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Math and Arithmetic

What happens when you divide by zero?


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August 08, 2011 5:52PM

Without having any desire to begin an argument, you can't. Division by zero is undefined by mathematicians. Any division operation with zero as the divisor presents a stop! sign to the mathematician; it is an operation that cannot be executed. It's one of those you-can't-get-there-from-here things. How many times does zero divide into ten? How many times do you have to multiply zero by to get ten? You can't do that. You can't get there from here. The operation is undefined.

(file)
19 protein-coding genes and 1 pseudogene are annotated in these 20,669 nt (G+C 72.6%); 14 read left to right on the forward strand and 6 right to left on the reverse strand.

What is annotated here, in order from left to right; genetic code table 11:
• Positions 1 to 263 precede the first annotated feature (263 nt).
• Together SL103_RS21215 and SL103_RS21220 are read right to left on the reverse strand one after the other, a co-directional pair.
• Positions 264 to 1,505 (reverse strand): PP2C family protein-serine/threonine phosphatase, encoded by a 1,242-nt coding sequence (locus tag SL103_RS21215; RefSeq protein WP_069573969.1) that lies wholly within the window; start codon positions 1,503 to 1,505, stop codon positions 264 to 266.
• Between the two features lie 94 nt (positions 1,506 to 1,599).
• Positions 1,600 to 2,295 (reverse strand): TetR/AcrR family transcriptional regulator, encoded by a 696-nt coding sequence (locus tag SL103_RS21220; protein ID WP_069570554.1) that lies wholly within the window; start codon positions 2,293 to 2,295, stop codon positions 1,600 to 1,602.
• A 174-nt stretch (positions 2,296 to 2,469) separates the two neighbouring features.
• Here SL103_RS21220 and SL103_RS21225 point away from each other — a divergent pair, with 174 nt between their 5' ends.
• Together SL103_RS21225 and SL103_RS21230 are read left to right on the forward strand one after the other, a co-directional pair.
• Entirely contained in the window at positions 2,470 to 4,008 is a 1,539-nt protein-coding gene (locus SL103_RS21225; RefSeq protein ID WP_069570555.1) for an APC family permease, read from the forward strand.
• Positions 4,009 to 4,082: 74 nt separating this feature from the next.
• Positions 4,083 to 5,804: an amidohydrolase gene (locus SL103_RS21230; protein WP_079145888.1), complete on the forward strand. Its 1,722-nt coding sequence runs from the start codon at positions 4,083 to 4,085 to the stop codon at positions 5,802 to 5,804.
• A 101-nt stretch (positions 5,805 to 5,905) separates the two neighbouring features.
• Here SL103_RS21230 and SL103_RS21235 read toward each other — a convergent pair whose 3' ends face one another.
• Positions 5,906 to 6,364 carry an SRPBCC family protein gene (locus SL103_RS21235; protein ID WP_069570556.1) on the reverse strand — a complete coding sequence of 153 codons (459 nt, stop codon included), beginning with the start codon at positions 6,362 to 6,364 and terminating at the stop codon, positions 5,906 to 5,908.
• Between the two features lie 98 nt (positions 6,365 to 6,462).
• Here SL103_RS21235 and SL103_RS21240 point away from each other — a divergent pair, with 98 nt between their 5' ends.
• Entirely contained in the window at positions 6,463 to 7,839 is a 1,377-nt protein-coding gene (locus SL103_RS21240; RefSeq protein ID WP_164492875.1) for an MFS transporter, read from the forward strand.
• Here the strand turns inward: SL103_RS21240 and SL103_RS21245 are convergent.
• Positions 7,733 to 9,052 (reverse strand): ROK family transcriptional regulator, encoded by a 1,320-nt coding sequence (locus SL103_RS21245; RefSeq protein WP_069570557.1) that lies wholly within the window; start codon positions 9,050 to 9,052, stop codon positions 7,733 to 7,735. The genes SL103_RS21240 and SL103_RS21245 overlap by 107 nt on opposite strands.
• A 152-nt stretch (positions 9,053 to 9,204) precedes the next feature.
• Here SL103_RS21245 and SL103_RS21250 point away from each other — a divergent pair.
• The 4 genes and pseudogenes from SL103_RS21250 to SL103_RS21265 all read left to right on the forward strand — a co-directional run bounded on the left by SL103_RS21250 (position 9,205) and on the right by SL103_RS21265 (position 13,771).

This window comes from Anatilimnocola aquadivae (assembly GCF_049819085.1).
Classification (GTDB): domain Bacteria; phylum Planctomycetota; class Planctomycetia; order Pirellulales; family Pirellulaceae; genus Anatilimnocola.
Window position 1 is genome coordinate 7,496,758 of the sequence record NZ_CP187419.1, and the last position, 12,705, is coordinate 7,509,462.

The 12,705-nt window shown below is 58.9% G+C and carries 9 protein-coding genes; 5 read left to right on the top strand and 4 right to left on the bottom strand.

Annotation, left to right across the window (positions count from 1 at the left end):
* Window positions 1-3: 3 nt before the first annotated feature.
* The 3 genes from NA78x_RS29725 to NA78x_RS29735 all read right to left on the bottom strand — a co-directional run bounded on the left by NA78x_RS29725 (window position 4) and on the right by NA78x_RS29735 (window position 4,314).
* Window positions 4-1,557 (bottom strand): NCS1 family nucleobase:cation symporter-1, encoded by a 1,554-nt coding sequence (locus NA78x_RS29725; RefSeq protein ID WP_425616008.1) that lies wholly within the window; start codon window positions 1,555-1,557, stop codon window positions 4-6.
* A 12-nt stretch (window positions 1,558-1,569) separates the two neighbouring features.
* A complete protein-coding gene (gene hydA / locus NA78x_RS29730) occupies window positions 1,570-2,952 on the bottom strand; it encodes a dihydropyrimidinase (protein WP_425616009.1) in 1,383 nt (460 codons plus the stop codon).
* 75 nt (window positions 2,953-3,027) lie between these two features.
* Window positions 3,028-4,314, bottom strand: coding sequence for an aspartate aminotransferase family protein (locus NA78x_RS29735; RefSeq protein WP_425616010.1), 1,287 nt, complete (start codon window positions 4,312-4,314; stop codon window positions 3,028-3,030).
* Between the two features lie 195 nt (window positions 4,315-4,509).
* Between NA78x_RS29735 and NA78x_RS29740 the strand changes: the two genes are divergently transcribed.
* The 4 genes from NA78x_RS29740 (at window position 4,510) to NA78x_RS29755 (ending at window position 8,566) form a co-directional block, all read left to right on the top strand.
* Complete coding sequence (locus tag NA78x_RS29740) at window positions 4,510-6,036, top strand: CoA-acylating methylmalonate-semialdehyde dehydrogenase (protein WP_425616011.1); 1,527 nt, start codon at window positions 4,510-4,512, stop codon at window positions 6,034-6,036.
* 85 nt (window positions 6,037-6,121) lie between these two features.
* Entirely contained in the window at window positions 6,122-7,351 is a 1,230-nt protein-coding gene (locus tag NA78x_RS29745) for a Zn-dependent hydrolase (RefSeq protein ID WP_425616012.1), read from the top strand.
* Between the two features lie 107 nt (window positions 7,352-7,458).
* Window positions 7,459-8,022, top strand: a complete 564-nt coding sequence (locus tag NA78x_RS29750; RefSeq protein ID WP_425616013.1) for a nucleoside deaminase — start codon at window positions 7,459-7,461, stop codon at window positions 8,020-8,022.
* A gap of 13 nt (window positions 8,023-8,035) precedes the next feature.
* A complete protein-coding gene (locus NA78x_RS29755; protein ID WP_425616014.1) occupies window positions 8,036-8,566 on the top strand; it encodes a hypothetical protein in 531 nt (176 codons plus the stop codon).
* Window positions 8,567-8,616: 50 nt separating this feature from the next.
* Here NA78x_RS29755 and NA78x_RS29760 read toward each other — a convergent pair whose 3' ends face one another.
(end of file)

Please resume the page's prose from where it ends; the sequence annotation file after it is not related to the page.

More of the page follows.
One of the burdens of asking a question is having to accept the answer. That does not mean that you cannot change things, but with this one, it cannot be done from the perspective of current mathematical thinking. If it is not possible for the questioner to accept this answer, some investigation and experimentation might be in order. But it is improbable that another answer will appear.

The reason that division by zero cannot be performed is that forbidding the operation provides closure to mathematics. If division by zero could be performed, then it could be proved that any unique number equals any other unique number. We know that six does not equal nine, but it can be mathematically proved that it is true if division by zero is possible.